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    The people of Kumaon celebrate Raksha Bandhan and Janopunyu, the day on which people change their janeu (sacred thread). On this day the famous Bagwal fair is held at Devidhura in district Champawat.
    Ganga Dusshera or DasarGanga Dusshera is celebrated on the Shukla dasami of the Jyestha (May - June). The sacred Ganga is worshipped on this day and Dusshera posters (dwarpatras or dasars), which have various geometric designs on them, are put up on the doors of houses and temples. These posters, once hand written by brahmins, are now printed. On this day people bathe in the holy rivers. 

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    Basant Panchami

    The festival of Basant Panchami celebrates the coming of the spring season. This festival, which also signals the end of winter, is generally celebrated during Magh (January - February). During this festival people worship the Goddess Saraswati, use yellow handkerchiefs or even yellow cloths and in a few places people put a yellow tilak on their foreheads. This festival also marks the beginning of holi baithaks.

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    According to the Hindu religious texts, on the day of Uttarayani, the sun enters the Zodiacal sign of 'Makar' (Capricon) from the Zodiacal sign of the Kark (Cancer), i.e. from this day onwards the sun becomes 'Uttarayan' or it starts moving to the north. It is said that from this day, which signals a change of season, the migratory birds start returning to the hills. On Makar Sankranti people give Khichadi (a mixture of pulses and rice) in charity, take ceremonial dips in holy rivers, participate in the Uttarayani fairs and celebrate the festival of Ghughutia or Kale Kauva. During the festival of Kale Kauva (literal translation 'black crow') people make sweetmeats out of sweetened flour (flour and gur) deep fried in ghee, shape them like drums, pomegranates, knives, swords etc. They are strung togather and worn as necklace-in the middle of which an oragne in fixed. Early in the morning children wear these necklaces and sing "Kale Kauva.." to attract crows and other birds and offer them portions of these necklaces, as a token of welcome for all the migratory birds, who are now coming back after their winter sojourn in the plains.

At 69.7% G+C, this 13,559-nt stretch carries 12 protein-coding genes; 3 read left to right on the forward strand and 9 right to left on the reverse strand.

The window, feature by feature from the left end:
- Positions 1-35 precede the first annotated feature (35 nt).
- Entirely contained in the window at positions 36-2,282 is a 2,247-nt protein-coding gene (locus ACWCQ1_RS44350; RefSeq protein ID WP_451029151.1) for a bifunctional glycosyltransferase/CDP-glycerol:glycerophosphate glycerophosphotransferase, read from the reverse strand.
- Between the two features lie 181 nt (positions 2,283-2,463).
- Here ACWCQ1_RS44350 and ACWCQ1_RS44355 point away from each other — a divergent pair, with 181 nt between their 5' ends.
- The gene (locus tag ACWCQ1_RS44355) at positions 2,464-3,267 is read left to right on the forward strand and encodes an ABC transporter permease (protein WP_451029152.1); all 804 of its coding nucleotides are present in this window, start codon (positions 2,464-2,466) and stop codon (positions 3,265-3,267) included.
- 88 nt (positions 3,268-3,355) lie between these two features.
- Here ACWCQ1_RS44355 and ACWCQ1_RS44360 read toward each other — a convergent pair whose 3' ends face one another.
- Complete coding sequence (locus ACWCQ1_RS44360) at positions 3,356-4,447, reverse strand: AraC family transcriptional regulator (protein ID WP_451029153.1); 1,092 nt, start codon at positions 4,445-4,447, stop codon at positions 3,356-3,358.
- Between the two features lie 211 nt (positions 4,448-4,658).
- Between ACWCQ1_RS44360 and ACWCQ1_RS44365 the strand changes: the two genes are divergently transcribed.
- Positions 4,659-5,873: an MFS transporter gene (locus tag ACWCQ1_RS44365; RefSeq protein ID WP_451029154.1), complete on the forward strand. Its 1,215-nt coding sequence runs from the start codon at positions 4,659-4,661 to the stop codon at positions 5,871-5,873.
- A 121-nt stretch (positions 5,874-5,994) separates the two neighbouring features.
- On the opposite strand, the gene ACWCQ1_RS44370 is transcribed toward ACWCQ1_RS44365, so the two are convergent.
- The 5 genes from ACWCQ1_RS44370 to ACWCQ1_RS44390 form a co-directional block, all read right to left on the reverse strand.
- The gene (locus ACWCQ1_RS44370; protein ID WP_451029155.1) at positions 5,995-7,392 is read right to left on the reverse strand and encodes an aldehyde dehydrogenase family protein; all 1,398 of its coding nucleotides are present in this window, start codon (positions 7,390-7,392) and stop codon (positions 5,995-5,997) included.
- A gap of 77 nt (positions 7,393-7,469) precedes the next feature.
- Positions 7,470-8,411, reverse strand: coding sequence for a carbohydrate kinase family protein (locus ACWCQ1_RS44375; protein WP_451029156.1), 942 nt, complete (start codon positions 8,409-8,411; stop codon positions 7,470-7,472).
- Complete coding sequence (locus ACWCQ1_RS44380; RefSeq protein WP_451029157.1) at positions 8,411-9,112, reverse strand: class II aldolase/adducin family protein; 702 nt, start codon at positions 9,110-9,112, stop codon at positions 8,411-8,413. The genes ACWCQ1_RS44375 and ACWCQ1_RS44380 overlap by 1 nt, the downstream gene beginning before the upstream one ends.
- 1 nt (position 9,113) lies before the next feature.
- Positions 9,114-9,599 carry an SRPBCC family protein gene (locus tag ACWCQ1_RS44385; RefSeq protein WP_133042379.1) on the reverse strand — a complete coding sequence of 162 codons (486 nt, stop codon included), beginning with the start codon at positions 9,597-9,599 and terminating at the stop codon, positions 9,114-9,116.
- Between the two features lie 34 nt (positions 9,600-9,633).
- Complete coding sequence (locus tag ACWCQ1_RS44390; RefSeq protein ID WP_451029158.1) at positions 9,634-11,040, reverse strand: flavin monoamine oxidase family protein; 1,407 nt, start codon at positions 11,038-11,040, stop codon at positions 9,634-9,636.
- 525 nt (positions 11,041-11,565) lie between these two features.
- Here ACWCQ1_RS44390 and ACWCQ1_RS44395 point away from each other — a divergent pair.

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    Khatarua is essentially the special festival of pastoral- agricultural society and celebrated on the first day of the month of Ashwin in mid September, and signifies the beginning of the autumn. On this day people light bonfires, around which children dance, holding aloft colourful flags. People take special care of their animals and feed them fresh grass. Cucumbers are offered to the fire of Khatarua, which is said to destroy all evil influences.
    The victory of the king of Kumaon over Garhwalis is also said to be one of the reasons for the celebration of Khatarua. It is said that Kumauni soldiers carrying banners depicting a cow vanquished the enemy and bonfires were lit to declare the victory.

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    Phool Dei

    Phool Dei is celebrated on the first day of the month of Chaitra in mid March. On this day, young girls conduct most of the ceremonies. In some places this festival is celebrated throughout the month with the advent of spring. During this festival young girls go to all the houses in the muhalla or the village with plates full of rice, jaggery, coconut, green leaves and flowers. They offer their good wishes for the prosperity of the household and are given blessings and presents (sweets, gur, money etc.) in return.

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    The Hilljatra, which is being celebrated in some parts of Pithoragarh district, is essentially the festival of pastoralists and agriculturalists. In the developmental process, the aathon (eighth day of bhado) and Gawra Visarjan also became the part of Hilljatra. The festival, which basically came to the Sor valley from the Sorar (Mahakali) region of West Nepal, was first introduced in Kumaour village. The Jatra was also accepted by the people of Bajethi, another village near Pithoragarh town and with some modifications it was introduced in Kanalichhina and Askot regions as Hiran Chital.
    The Hilljatra is related to ropai (the plantation of paddy) and other agricultural and pastoral labours of the rainy season (Hill = mud, Jatra = Jaat). It has also been connected with the victory of the Champawat ruler. There is another story that Kuru, the representative of a Chand King, who went to Sorar (Nepal) to participate in the hilljatra, was able to sacrifice a buffalo with horns covering the neck. The people became happy and wanted to present Kuru a gift.